I looked down at two headstones printed with my parents’ names and birth years: “Terry J Vanasco, 1922,” and “Barbara J Vanasco, 1942.”

“Where do I go?” I asked.

“You might have a husband someday,” my mom said. “You’ll want to be buried next to him.”

“But I want to be with you and Dad.”

***

I call my mom, ask if she remembers that day in the cemetery.

“We took you to see the graves?”

“That’s what I remember,” I say.

Dad

After Jeanne died, my dad bought burial plots for himself and his wife next to the plot for Jeanne. When he and his first wife divorced, she demanded that he forfeit his plot because she didn’t want him buried next to their daughter. He agreed. Soon after the divorce, he went to court again, this time for beating up “a bum” on the street.

“Why should you be alive?” my dad asked him. “You’re not working and my daughter’s dead.”

The judge remembered my dad and let him go.

My dad’s sister Anna told all this to my mom, who at some point shared it with me. I don’t know if I learned this story before or after seeing my parents’ headstones, but the two stories juxtaposed together make sense, writing-wise. Still, I call my mom, ask if she remembers when she told me about my dad losing his burial plot.

“I don’t,” she says, “but did I ever tell you: when I went with your dad to his father’s funeral — this was a couple years before you were born — the funeral director told me about your dad losing his cemetery plot. The director said, ‘In all the years I’ve worked here, I’ve never heard of anything like it — denying a man burial next to his daughter.’ Your dad’s ex-wife eventually did offer him the plot — this was when you were a little girl — but your dad refused it. He said, ‘I have a family here.’”

Mom

It was my parents’ twelfth wedding anniversary. I was ten. A snowstorm swept through Sandusky. We had plans to celebrate at home that night. We were in our car leaving the grocery parking lot when my mom abruptly told him to stop the car.

She left it, slammed her door, and opened mine.

“We’re walking home,” she told me.

My dad looked back at me.

“Come on,” she said. “I’m teaching you a lesson.”

“What did I do?” I asked.

“I’m teaching you you don’t need a man.”

I told her there was a snowstorm. It was too cold to walk home. Our house felt far away.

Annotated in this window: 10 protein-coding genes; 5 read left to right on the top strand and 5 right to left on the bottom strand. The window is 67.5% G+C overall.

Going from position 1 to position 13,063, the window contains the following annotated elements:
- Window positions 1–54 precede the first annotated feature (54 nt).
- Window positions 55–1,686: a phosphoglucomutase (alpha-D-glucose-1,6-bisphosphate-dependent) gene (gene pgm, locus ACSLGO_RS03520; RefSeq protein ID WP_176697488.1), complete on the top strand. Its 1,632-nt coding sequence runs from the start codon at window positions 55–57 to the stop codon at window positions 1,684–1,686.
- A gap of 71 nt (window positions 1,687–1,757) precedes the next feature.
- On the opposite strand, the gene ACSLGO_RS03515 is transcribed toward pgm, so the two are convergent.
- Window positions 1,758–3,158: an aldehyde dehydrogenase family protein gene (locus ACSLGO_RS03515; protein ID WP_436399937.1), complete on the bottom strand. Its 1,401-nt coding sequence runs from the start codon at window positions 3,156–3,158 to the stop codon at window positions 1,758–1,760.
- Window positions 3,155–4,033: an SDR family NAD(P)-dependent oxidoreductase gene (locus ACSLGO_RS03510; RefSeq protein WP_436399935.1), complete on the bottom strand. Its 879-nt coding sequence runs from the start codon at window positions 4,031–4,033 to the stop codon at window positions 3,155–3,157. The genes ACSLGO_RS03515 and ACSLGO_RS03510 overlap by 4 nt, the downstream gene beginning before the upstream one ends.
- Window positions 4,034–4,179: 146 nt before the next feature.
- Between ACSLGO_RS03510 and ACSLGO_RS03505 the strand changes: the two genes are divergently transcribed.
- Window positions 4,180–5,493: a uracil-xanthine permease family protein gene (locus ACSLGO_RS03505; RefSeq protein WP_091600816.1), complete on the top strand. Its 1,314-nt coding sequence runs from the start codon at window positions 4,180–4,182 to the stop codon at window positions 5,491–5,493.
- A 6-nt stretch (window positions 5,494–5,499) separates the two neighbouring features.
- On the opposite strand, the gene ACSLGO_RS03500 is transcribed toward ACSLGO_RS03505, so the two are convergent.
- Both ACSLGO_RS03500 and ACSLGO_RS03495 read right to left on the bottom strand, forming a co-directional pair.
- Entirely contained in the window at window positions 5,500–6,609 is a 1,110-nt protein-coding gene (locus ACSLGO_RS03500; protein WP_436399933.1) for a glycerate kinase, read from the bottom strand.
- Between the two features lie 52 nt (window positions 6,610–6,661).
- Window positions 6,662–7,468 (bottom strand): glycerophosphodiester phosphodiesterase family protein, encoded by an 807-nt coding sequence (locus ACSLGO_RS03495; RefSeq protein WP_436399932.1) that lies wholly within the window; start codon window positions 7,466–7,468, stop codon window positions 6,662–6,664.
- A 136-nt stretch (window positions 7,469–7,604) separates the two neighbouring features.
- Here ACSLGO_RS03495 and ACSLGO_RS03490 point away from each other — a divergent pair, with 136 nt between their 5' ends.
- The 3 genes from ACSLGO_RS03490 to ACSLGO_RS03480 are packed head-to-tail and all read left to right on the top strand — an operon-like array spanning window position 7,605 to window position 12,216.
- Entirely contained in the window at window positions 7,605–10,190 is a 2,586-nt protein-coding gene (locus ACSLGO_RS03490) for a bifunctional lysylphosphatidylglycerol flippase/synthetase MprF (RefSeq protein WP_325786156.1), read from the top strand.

“Stay with him if you want,” she said and began to leave us.

I apologized to my dad and ran after her.

My dad slowly followed in the car with the front passenger window down.

“It’s a blizzard,” he said.

She ignored him.

I asked her why she was angry, and she ignored me.

He pleaded for us to get in the car. Home was at least two miles away.

She yelled at him to leave us alone. He looked at me, and I looked down at my boots. When I looked up, our car was disappearing into the falling snow.

“What if he dies in a car accident?” I asked.

“He’ll be fine.”

“But there’s ice.”

“He won’t die.”

I watched my breath chill before me and disappear.

We walked in silence along the shoulder of Milan Road. When I looked behind us, snow had already covered our tracks. Snow plows rumbled by. A few cars came and went. A man offered us a ride and my mom waved him off.

“We’re almost home,” she lied.

The man drove away.

“Your father doesn’t trust me,” she said.

The friendly man who worked in the checkout at the grocery store, my dad thought was too friendly, she explained.

My dad often told us to wait in the car while he checked out. I always thought he was being a gentleman, bringing the groceries to us.

“Your father doesn’t trust anyone,” she said.

“What about me?”

“You’re different.”

***

When we reached our house, he was at the kitchen table, his head in his hands.

“Dad,” I said.

I yanked off my boots and ran to him.

My mom walked past us and into the basement. He followed her, and I went into the bathroom and lifted the door to the laundry chute. I heard my dad apologize.

That evening at dinner, they smiled at one another and held hands.

***

“Sometimes he drove me nuts with his possessiveness,” my mom says when I ask about the snowstorm. “His father was the same way, apparently. Your dad’s mother would go to the grocery store, and your dad’s father would time her. Your dad thought it was horrible, but then he went and did the same sort of thing to me.” She pauses. “After you left for college, your dad and I were on the back porch — and he asked if I regretted our marriage. ‘Of course not,’ I told him. ‘Why would you ask me that?’ He said he knew how unreasonable he’d been. He said he was sorry. He said he was afraid of losing me. Your dad would have been happy, just the three of us, in a cabin out in the woods. He said you and I were all he needed.”